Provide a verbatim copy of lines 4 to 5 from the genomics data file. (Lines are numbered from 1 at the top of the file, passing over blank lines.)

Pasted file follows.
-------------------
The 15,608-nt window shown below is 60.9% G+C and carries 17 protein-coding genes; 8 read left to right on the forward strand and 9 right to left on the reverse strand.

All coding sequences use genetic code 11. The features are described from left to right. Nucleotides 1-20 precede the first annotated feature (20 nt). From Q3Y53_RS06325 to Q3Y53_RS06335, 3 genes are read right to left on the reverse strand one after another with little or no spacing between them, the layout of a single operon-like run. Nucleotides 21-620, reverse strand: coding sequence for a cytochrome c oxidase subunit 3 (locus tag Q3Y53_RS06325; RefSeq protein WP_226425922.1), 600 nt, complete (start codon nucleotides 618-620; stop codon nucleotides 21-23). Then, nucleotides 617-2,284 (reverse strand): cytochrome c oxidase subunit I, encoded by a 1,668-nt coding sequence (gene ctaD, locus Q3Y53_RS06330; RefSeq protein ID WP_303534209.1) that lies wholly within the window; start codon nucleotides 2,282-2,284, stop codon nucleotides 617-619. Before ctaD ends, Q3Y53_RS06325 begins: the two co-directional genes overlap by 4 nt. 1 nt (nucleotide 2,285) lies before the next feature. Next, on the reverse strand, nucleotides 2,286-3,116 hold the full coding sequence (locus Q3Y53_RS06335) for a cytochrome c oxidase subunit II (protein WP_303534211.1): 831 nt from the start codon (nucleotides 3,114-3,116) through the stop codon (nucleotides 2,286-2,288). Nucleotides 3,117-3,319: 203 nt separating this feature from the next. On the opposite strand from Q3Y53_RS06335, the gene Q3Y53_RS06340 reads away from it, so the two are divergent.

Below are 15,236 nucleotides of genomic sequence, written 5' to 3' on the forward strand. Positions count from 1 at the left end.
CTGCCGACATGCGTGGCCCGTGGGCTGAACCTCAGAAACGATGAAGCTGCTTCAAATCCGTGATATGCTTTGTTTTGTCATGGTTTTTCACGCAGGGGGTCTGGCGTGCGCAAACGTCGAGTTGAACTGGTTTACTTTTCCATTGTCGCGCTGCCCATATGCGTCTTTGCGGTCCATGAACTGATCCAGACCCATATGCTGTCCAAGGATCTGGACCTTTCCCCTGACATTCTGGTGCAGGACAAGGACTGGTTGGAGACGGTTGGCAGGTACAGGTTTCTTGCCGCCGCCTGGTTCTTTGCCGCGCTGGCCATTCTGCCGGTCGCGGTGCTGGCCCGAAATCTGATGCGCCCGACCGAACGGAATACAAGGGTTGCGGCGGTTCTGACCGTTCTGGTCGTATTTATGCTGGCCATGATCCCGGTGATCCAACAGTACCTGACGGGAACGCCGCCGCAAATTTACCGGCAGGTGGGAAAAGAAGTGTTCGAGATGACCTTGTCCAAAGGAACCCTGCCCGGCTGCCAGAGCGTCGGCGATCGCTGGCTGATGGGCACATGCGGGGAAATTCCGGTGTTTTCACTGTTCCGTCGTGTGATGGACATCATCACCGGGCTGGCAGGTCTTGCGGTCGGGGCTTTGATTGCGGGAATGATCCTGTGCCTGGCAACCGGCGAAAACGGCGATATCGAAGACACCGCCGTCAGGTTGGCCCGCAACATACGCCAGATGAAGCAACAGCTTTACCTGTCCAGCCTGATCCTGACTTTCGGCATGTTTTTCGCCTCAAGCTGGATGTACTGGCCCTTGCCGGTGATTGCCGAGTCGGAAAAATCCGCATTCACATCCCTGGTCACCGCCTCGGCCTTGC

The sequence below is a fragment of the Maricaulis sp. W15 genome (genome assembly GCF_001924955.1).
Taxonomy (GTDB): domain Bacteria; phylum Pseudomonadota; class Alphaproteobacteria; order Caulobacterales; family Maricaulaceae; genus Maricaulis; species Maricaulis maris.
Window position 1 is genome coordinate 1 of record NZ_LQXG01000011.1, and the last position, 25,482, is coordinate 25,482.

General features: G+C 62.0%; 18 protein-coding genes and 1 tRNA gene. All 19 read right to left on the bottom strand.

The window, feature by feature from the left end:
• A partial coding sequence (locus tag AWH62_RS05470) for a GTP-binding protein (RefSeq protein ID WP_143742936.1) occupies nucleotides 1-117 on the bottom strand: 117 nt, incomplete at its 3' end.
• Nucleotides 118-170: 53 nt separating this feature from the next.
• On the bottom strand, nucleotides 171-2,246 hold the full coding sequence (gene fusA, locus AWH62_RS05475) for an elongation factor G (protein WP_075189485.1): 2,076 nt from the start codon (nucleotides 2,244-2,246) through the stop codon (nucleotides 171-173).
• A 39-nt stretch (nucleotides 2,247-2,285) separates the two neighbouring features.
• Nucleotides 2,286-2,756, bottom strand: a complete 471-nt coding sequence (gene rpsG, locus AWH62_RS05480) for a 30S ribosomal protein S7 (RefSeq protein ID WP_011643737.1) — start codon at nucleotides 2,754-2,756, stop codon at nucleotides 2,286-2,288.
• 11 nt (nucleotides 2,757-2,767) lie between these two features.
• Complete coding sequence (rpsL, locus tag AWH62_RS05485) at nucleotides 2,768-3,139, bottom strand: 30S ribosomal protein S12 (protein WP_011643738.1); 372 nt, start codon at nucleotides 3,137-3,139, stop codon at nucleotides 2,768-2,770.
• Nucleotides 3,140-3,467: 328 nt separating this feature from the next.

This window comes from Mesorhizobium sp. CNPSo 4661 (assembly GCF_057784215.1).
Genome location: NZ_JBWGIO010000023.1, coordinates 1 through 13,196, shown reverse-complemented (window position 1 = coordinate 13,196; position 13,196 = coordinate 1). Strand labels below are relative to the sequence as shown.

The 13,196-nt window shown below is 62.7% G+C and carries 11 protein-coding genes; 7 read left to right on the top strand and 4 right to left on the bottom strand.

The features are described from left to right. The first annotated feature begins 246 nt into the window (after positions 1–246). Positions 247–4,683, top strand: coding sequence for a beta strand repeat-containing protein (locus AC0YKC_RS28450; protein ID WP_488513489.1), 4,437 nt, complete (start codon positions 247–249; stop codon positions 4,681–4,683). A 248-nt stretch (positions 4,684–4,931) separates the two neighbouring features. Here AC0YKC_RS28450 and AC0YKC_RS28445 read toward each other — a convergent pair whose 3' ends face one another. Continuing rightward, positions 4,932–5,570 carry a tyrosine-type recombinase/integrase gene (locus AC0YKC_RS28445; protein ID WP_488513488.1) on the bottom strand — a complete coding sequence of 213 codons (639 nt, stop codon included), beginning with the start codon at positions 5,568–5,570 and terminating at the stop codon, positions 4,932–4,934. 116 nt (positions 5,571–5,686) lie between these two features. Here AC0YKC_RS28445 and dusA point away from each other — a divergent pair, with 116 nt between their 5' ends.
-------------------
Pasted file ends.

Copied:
CTGCCGACATGCGTGGCCCGTGGGCTGAACCTCAGAAACGATGAAGCTGCTTCAAATCCGTGATATGCTTTGTTTTGTCATGGTTTTTCACGCAGGGGGTCTGGCGTGCGCAAACGTCGAGTTGAACTGGTTTACTTTTCCATTGTCGCGCTGCCCATATGCGTCTTTGCGGTCCATGAACTGATCCAGACCCATATGCTGTCCAAGGATCTGGACCTTTCCCCTGACATTCTGGTGCAGGACAAGGACTGGTTGGAGACGGTTGGCAGGTACAGGTTTCTTGCCGCCGCCTGGTTCTTTGCCGCGCTGGCCATTCTGCCGGTCGCGGTGCTGGCCCGAAATCTGATGCGCCCGACCGAACGGAATACAAGGGTTGCGGCGGTTCTGACCGTTCTGGTCGTATTTATGCTGGCCATGATCCCGGTGATCCAACAGTACCTGACGGGAACGCCGCCGCAAATTTACCGGCAGGTGGGAAAAGAAGTGTTCGAGATGACCTTGTCCAAAGGAACCCTGCCCGGCTGCCAGAGCGTCGGCGATCGCTGGCTGATGGGCACATGCGGGGAAATTCCGGTGTTTTCACTGTTCCGTCGTGTGATGGACATCATCACCGGGCTGGCAGGTCTTGCGGTCGGGGCTTTGATTGCGGGAATGATCCTGTGCCTGGCAACCGGCGAAAACGGCGATATCGAAGACACCGCCGTCAGGTTGGCCCGCAACATACGCCAGATGAAGCAACAGCTTTACCTGTCCAGCCTGATCCTGACTTTCGGCATGTTTTTCGCCTCAAGCTGGATGTACTGGCCCTTGCCGGTGATTGCCGAGTCGGAAAAATCCGCATTCACATCCCTGGTCACCGCCTCGGCCTTGC

The sequence below is a fragment of the Maricaulis sp. W15 genome (genome assembly GCF_001924955.1).